City Council approves new short-term rental ordinance

PASO ROBLES — Paso Robles City Council met for a regular meeting on Tuesday, June 7, where it heard several public hearings, including one on the short-term rental housing ordinance.

Councilmen Steve Gregory and John Hamon recused themselves from the hearing on short-term rentals due to being directly and indirectly involved with short-term rentals.

City Council originally approved Ordinance 1082, Short-Term Rental Ordinance, in August 2019, allowing the council to regulate short-term rentals in Paso Robles.


The ordinance differentiates between home shares and non-hosted accommodations, establishes permit requirements and conditions, sets occupancy limits and parking requirements, and requires the city to maintain a short-term rental hotline.

Short-term rental housing has been a hot topic with Paso Roblans, many for and against the rentals. According to city staff, the majority of complaints received through the short-term rental hotline refers to noise complaints involving swimming pools.

Two ordinances were presented to council: Ordinance A is staff’s recommendation, which provides no changes to the current ordinance, and Ordinance B, which is the Planning Commission’s recommendation to council.

Ordinance B would have made several changes to the current ordinance, including extending the sunset clause, which would have required the council to review the short-term rental ordinance again in three years. It would have also provided time restrictions for swimming pools and hot tubs from 8 a.m. to 10 p.m.

However, Councilman Fred Strong motioned to approve Ordinance A with the amendment to change the notification requirement from 50 feet to 100 feet for new permits. Another change in the ordinance is the removal of the three-year sunset clause.

There are currently 393 short-term rental permits issued in Paso Robles for all zones, and 66 are on a waitlist to be approved.

The motion passed unanimously with a 3-0 vote.

Public Works Director Christopher Alakel provided an update on the city’s water supply and demand projections and the state’s mandated measures. 

Staff recommended to the council to implement Level 2 water demand reduction measures according to the

city’s Water Shortage Contingency Plan, which was approved by the council with a 4-0 vote. Hamon was absent for the remainder of the meeting.

On March 28, Gov. Gavin Newsom signed an executive order directing the State Water Resources Control Board (SWRCB) to consider adopting emergency regulations to increase water conservation which they followed through with on May 24. SWRCB emergency regulation requires water suppliers to implement water use restrictions and demand reduction actions identified in the supplier’s water shortage contingency plan corresponding to a shortage of 20 percent.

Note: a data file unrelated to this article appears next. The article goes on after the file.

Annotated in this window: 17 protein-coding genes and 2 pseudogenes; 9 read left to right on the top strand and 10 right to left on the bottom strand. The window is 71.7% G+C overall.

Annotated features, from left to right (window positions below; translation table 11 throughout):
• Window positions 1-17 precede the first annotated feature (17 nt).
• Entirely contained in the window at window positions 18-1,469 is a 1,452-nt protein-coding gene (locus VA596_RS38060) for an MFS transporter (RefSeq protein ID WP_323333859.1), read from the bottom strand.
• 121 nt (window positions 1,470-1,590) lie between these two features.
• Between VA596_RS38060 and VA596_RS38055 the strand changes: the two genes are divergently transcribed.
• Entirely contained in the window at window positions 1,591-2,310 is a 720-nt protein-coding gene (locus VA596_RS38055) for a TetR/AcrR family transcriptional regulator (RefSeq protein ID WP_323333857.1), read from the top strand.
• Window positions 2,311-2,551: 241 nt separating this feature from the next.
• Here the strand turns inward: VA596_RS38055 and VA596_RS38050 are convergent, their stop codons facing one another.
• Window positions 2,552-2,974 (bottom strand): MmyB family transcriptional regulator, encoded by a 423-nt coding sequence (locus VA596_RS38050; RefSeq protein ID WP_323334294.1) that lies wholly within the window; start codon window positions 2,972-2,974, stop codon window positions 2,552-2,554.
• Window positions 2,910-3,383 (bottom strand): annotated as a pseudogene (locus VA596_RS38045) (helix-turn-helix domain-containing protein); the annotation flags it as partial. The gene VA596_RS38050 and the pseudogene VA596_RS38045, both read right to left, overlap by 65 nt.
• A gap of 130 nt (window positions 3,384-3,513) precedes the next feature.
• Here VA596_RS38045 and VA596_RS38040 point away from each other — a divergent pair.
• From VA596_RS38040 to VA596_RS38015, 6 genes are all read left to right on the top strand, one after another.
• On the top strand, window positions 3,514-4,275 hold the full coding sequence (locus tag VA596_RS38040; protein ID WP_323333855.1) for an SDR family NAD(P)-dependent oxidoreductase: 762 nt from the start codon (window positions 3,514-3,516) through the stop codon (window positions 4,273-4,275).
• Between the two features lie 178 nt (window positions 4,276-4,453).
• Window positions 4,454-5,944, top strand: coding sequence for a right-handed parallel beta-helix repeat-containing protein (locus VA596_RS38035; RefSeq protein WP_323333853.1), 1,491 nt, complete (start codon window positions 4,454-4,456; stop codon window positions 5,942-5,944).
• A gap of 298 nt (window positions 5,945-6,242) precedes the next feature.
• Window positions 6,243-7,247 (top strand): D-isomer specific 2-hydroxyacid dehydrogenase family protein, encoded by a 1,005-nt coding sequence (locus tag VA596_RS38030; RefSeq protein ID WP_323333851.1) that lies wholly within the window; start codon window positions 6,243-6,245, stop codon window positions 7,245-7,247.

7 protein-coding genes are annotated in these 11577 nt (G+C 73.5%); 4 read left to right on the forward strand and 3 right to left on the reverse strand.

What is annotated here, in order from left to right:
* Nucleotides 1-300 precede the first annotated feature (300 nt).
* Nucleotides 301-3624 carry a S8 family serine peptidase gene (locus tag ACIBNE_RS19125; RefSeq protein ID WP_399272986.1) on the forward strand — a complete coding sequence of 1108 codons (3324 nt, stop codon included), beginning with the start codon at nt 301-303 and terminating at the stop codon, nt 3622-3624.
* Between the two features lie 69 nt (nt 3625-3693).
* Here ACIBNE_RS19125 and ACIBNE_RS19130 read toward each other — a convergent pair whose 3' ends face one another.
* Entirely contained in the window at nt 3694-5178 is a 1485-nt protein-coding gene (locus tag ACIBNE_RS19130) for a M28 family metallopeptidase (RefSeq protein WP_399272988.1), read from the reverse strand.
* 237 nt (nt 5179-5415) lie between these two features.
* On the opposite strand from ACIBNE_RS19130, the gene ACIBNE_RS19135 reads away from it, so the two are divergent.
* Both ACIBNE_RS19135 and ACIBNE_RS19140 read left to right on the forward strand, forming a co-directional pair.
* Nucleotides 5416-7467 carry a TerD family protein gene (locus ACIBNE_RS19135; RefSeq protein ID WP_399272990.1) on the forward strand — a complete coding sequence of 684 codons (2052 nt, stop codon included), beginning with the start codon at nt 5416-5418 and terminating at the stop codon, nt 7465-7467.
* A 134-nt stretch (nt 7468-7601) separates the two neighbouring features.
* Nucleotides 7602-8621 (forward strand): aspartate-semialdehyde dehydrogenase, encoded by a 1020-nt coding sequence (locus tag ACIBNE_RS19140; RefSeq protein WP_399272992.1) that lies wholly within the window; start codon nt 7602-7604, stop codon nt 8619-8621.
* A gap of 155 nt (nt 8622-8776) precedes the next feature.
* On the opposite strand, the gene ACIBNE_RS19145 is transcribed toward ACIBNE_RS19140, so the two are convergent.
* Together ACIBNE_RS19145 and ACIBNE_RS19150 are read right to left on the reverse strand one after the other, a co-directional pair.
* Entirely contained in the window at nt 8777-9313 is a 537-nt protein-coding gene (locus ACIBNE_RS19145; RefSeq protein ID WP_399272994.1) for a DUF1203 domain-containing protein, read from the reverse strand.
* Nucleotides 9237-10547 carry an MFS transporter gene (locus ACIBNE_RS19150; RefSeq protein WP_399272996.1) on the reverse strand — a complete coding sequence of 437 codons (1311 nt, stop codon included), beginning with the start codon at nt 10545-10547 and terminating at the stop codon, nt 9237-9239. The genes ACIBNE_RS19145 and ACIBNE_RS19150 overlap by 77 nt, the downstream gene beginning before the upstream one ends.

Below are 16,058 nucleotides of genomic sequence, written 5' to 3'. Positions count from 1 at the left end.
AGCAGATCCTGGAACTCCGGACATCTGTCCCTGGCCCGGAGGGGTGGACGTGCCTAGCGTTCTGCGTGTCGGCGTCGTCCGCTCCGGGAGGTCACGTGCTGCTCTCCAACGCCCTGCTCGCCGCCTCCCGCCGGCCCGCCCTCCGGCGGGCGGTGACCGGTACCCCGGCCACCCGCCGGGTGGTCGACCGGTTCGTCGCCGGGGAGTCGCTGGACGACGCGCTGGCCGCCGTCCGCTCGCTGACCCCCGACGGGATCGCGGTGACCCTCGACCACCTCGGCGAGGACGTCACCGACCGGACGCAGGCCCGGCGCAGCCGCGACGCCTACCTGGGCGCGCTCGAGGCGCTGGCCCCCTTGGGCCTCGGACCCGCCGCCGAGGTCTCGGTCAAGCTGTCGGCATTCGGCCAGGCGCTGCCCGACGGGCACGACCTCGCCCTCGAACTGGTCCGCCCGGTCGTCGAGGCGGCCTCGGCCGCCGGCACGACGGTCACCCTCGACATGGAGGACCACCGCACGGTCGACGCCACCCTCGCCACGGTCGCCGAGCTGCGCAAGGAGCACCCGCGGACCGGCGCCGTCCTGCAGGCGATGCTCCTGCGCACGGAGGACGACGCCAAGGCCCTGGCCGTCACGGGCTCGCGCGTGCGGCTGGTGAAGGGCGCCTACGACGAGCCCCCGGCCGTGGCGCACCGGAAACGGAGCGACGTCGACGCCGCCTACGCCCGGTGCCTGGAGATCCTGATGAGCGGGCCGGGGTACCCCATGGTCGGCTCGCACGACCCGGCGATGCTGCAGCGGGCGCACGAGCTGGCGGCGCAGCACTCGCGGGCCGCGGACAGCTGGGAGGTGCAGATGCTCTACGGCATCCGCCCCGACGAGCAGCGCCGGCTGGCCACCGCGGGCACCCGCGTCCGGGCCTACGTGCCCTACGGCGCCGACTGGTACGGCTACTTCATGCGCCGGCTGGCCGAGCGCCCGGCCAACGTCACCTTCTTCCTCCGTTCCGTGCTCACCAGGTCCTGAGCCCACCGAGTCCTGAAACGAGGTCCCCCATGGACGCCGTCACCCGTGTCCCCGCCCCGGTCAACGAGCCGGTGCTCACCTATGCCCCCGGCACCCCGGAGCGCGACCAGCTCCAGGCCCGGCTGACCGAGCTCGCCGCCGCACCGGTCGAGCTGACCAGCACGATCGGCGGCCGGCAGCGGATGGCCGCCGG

The city’s Level 2 Conservation measures require the following:

  • Irrigation of residential and commercial landscapes, including golf courses, parks, school grounds, and recreation fields shall occur before 9 a.m. and after 7 p.m. only, except for renovation or repair of the irrigation system with an operator present.
  • Limiting landscape watering to no more than three days per week according to an irrigation schedule established by the city.
  • Prohibition of landscape watering during and within 48 hours of rainfall.
  • Repair or prevention of water leaks within five days of notification by the city.
  • Prohibition on irrigation of ornamental turf in public street medians 

Additionally, the emergency regulations adopted by the SWRCB prohibit the use of potable water for irrigation of non-functional turf at commercial, industrial, and institutional properties, but does not specifically require water suppliers to enforce this prohibition. However, the state may enforce this prohibition separately from any city enforcement measures related to water conservation.

The city’s Level 2 regulations are implemented when there is a probability that there will be a water supply shortage and a reduction in customer water demand of up to 20 percent is needed to ensure that sufficient supplies will be available to meet anticipated customer demands. 

City staff clarified that while they do not predict a shortage in the city’s water supply, the regulations need to be implemented to comply with SWRCB’s emergency regulations.

Level 2 outdoor watering restrictions will be in effect beginning June 10.

The next City Council meeting is scheduled for Tuesday, June 21, at 6:30 p.m.